Aldermen hear community complaints about police response to concert

Published 7:00 am Thursday, September 7, 2017

Members of the community and owners of the Flight 411 entertainment group attended the Poplarville Board of Aldermen meeting Tuesday to share grievances concerning allegations that officers of the Poplarville Police Department acted inappropriately.
The group, represented by Darrick Williams, Danica Hart and Elizabeth Swindle, told the Board that on the night of the Poplarville vs. Picayune game on Aug. 18, they were holding a “Friday Night Lights Rap Concert” at the Pearl River County Fairgrounds when members of the Poplarville Police Department told them they had orders from Chief Butch Raby to shut the event down.
The group told the Board that they believed they completed the proper procedures through the county to rent the space and provide their own security for the night.
Hart told the Board that on the night of the event, Raby spoke with the parking lot attendant then left. Afterward, a Poplarville officer that Hart identified as Bruce Eades pulled up to the event and told some people outside that they were loitering and needed to go inside.
Twenty minutes later, another officer came back and asked what time the event would end, Hart said. The officer, who Hart identified as Joe Bowman, then told organizers that he had direct orders from the chief to shut the event down, she said.
Hart said that Bowman called Raby on his cellphone, after Eades allegedly told him not to do it over the radio, and told organizers they had 15 minutes to end the event.
Hart, Williams and Swindle told the Board they felt discriminated against for putting on a black-focused event and being told to shut it down without cause.
They told the Board that people were dissuaded from attending the event due to the the police presence, causing the organizers to lose money.
Hart said they sat down with Mayor Rossie Creel and Raby after the event, but were unsatisfied with the response and still question whether Raby ordered his officers to shut the event down or if they acted on their own.
Hart, who is originally from Poplarville, said she was saddened by the lack of support in her hometown.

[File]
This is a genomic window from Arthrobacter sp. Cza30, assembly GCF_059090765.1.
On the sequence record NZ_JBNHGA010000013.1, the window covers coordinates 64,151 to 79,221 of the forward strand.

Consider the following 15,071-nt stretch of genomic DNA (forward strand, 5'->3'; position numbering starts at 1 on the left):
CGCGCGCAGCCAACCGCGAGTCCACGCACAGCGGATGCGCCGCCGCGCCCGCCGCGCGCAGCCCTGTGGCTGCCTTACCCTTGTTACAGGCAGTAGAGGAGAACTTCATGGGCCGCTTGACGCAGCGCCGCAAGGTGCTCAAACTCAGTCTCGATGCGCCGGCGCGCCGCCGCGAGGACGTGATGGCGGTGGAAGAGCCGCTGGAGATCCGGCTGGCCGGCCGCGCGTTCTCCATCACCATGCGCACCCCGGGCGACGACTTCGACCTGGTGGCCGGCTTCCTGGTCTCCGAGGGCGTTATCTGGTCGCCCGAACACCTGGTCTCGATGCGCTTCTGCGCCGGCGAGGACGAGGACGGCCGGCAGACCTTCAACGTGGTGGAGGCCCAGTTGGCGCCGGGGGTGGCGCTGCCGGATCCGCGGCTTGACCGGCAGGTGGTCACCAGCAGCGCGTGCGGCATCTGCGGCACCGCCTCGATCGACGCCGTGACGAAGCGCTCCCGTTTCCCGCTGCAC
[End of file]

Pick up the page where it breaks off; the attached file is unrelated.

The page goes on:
A lot of people claim the incident wasn’t racially fuelled, but she said she wants to see proof.
The organizers said they felt they were targeted and harassed by the police in a threatening manner.
Board Attorney Nick Thompson said Raby has already conducted an internal investigation into the matter and planned to present his findings to the Board in executive session that night.
Members of the audience also spoke to the Board after Creel opened the floor for public comments, before the Board entered into closed session.
Several audience members asked the Board to answer several questions, including why officers were patrolling the event if there was private security, if the officers acted independently, the reason for the event being shut down, whether similar patrols have been conducted at other events with private security, and if the Board admits the company lost attendance and therefore money due to the police presence and cancelling the event early before all performances took place.
Some audience members said as many as five Poplarville Police cars were in the parking lot at one time, and some officers were believed to be from Pearl River Community College.
The Board later entered into executive session to discuss the matter, at which time several city employees were asked to share their side of the story.
Wednesday morning, City Clerk Jane O’Neal said the Board made no decision regarding the alleged racial profiling.
She said the Board is still investigating the situation to compile the facts.
Creel said the city is facing potential litigation and declined to comment on potential actions that could be taken by the city.
He did say though, that suspension of any city employee must be approved by the Board.
“Time will tell,” Creel said, adding that as of Wednesday, the matter was not on the agenda for next week’s meeting to approve the budget and handle other routine business.
“We as a Board and a city recognize that across this country there are racial tensions,” he said.
“We as an administration are committed to doing whatever we need to do to release those tensions.”
Creel said such an effort could include diversity training for city employees or establishing a committee to combat racial inequality.
“There’s absolute dissatisfaction,” Creel said on the part of the event organizers and those who attended the meeting.
Attempts to reach the event organizers were unsuccessful by press time Wednesday.
The Board recessed the meeting until Sept. 12 at 5 p.m. in City Hall.

Sign up for our daily email newsletter

Get the latest news sent to your inbox

About Julia Arenstam

Staff Writer

email author More by Julia